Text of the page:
Artificial intelligence is starting to show up in many more places. It plays a role in many types of entertainment, medicine, and even law enforcement. But is it good for humans in the long run?
History may be able to offer us a few clues.

“I think a certain amount of fear is justified. I don’t think we’re facing the robot apocalypse, the Terminator scenario,” Simon Johnson, a professor of global economics and management at MIT Sloan School of Management.

Take the medieval plow – if advances in the tool didn’t lift Europe’s peasants out of poverty, it was largely because their rulers took the wealth generated by the new gains in output and used it to build cathedrals instead.

Economists say something similar could happen with artificial intelligence if it enters our lives in such a way that the benefits are enjoyed by the few, not the many. “AI definitely has the potential to increase inequality,” Johnson said. “It may benefit other people also, but that could also take a really long time. So a lot of times technological transformations eventually do help a lot of people, but eventually might be 100 years or even even more. So I think the question with that is how quickly can you share the benefits.”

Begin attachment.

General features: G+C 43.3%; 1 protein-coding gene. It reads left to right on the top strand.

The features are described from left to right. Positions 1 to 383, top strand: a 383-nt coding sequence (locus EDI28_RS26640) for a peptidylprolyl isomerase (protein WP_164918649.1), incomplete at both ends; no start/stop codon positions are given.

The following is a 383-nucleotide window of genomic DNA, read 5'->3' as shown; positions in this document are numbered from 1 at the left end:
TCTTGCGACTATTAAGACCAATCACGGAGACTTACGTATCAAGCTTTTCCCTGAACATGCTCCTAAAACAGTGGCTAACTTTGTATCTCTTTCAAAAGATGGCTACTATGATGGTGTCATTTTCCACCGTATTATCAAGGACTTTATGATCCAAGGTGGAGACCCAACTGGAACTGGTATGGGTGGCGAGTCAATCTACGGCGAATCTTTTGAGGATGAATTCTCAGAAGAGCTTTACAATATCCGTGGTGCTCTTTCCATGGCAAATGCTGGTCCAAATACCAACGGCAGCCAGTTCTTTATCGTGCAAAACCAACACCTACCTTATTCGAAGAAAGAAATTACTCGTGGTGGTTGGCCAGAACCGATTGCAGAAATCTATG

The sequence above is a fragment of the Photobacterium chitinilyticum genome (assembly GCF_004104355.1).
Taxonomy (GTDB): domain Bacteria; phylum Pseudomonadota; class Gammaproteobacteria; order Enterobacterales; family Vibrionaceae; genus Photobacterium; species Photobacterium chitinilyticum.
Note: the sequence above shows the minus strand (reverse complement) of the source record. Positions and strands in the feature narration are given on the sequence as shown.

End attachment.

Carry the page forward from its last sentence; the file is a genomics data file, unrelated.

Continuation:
Backers of AI predict a productivity leap that will generate wealth and improve living standards.
Consultancy McKinsey estimates it could add between $14 trillion and $22 trillion of value annually – that higher figure being roughly the current size of the U.S. economy.

Innovation, it turns out, is the easy bit. Harder is making it work for everyone.

History shows the economic impact of technological advances is generally uncertain, unequal and sometimes outright malign. The track record of the Internet, for example, is complex: it has created many new job roles even as much of the wealth generated has gone to a handful of billionaires.

But the productivity gains it was once lauded for have slowed across many economies.
“AI is up there in terms of potential impact, but it’s also really fast, right,” Johnson asked. “It’s coming at us much faster than electricity did, for example. That was a big deal in the early 20th century, but that took up to about 20 or 30 years to roll out fully. I already I mean, within a few days, ChatGPT was affecting jobs around the world and I think within five years the effects are going to be quite profound in many places.”